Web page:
Born in the U.S.A: The real life Hunger Games

Like many Americans, I enjoyed last summer’s blockbuster hit, “The Hunger Games.”

While I’ll admit I haven’t actually read the series, I can’t help but think we have our own, real life “Hunger Games” going on in America today.

If you need proof, look no further than the American midwest. No region in the country has been more impacted by the rapid and staggering deindustrialization of the country than the American midwest, where the good, high-paying union manufacturing jobs of yore have vanished in a sea of low-wage jobs in the service sector.

Today, both candidates vie for the support of the American midwest in their respective presidential campaigns. Wisconsin, Ohio and Pennsylvania are swing states and both the president and Republican Gov. Romney have adopted rhetoric intended to appeal to midwestern voters, with promises from Romney to label China a “currency manipulator” and President Barack Obama to grow manufacturing by removing tax incentives for outsourcing.

Nevertheless, what we have in the midwest today is a lot of hot air coming out of both campaigns. Recall Gov. Romney penned an op-ed in The New York Times titled “Let Detroit Go Bankrupt.” Recall also that Obama has preached the virtues of American manufacturing all the while signing free trade agreements with South Korea and Columbia that seriously threaten to further erode America’s manufacturing base.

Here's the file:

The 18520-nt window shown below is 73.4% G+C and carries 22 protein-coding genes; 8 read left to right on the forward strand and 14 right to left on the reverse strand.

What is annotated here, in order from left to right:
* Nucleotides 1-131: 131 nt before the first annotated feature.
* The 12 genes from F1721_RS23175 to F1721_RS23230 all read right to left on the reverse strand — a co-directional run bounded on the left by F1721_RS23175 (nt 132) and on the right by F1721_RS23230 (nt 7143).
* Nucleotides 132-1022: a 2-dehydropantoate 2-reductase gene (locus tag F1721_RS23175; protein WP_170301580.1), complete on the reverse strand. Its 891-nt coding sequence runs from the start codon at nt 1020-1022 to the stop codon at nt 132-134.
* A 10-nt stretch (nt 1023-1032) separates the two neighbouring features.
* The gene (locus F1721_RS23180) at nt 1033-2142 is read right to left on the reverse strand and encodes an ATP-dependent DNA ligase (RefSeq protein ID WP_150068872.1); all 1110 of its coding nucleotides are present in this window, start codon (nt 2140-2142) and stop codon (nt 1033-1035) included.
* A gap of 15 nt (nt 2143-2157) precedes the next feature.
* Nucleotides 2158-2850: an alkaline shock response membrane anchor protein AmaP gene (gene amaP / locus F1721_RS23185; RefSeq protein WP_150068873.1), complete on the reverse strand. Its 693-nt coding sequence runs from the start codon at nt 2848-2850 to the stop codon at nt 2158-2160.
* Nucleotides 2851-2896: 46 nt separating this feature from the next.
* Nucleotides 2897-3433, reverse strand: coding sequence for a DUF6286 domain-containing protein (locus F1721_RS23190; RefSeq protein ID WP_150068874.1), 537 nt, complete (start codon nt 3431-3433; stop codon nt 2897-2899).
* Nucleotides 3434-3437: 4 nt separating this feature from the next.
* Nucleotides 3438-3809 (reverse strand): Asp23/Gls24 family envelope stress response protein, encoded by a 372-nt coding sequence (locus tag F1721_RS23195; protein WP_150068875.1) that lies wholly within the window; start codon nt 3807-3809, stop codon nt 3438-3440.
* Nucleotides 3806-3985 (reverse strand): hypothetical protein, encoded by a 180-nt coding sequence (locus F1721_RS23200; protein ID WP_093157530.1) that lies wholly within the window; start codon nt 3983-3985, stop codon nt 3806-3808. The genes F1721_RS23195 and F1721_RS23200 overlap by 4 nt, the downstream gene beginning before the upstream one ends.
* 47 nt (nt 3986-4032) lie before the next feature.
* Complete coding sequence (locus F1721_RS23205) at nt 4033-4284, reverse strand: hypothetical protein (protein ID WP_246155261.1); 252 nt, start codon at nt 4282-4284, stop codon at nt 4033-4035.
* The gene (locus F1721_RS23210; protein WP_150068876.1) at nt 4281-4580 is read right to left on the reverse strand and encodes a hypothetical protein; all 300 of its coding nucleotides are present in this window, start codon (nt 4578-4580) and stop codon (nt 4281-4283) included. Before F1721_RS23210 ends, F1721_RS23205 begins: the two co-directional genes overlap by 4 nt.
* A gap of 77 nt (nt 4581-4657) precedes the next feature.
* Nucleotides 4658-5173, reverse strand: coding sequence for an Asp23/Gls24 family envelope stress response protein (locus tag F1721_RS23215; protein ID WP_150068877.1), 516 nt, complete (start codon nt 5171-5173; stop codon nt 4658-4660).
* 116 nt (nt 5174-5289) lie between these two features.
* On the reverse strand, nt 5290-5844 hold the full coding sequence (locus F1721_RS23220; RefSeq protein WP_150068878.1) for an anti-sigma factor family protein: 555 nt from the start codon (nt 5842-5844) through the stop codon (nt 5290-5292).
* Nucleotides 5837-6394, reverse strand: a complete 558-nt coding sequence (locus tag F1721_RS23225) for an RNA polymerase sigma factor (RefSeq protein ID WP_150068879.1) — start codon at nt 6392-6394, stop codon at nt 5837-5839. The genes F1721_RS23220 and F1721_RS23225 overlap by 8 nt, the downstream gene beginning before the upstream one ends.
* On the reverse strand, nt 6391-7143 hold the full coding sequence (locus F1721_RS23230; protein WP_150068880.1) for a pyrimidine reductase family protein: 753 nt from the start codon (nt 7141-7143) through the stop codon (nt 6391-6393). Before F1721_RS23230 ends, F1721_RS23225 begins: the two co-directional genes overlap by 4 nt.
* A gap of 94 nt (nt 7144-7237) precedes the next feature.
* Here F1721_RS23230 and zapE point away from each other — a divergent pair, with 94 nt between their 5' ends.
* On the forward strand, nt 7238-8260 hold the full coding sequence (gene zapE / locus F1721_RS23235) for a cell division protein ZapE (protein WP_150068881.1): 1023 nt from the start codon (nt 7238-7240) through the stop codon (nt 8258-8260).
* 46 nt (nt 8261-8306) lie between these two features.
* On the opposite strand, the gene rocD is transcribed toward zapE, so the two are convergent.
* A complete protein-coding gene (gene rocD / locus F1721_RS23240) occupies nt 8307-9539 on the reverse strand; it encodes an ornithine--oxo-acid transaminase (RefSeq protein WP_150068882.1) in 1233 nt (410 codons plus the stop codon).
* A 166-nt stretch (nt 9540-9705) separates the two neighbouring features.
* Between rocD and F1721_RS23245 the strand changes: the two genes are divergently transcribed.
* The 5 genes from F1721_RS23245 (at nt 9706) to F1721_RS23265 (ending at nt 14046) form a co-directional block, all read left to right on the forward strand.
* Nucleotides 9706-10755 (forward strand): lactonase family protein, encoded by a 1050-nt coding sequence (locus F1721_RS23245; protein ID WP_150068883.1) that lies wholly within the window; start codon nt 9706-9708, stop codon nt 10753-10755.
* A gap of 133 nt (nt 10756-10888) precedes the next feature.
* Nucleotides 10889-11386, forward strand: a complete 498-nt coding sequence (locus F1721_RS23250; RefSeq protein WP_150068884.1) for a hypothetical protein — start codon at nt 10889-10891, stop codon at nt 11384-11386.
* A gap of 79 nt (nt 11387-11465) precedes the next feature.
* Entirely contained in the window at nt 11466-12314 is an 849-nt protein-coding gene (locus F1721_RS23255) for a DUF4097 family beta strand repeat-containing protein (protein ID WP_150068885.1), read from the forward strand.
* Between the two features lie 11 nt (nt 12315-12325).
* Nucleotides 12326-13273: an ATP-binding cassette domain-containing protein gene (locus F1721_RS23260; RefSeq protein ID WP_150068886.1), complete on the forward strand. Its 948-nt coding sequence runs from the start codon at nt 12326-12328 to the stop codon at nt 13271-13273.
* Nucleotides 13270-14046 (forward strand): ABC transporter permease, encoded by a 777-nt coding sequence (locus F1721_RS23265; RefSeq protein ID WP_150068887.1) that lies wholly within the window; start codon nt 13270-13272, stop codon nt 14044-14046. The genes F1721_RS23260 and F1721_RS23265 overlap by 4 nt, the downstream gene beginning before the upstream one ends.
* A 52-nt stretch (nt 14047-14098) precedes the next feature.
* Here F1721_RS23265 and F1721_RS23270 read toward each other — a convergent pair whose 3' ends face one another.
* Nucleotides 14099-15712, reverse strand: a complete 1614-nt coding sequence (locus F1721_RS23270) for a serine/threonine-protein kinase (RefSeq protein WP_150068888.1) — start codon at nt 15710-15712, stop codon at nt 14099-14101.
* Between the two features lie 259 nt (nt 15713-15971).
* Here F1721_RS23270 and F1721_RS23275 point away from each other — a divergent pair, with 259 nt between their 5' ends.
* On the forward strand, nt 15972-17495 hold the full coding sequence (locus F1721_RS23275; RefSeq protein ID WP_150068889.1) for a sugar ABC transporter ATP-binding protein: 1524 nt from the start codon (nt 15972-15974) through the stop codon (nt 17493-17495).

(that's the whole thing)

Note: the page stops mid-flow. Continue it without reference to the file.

Like “The Hunger Games,” American politics has become something of a bloodsport wherein millionaire and billionaire donors fund presidential campaigns for the underlying purpose of protection for themselves. Working class Americans are left out in the cold as both Obama and Romney rake in cash from Wall Street financiers and refuse to commit themselves to anything other than platitudes for rebuilding America’s industrial base.

As jobs dry up, as wages decline and as the economy contracts, the potential for catastrophic levels of deprivation in the midwest increase. Already a leader in unemployment and with rising poverty, a double-dip recession threatens to ignite a powder keg in the midwest. Where might that lead?

It’s time for the American Hunger Games to end. Wealthy donors should no longer be allowed to “sponsor” candidates; hot air has to give way to real solutions to rebuild the midwest and the country as a whole. We have to make it in America again.

Column by Devin Griggs, opinion editor. Devin serves as vice president of finances for the Murray State College Democrats.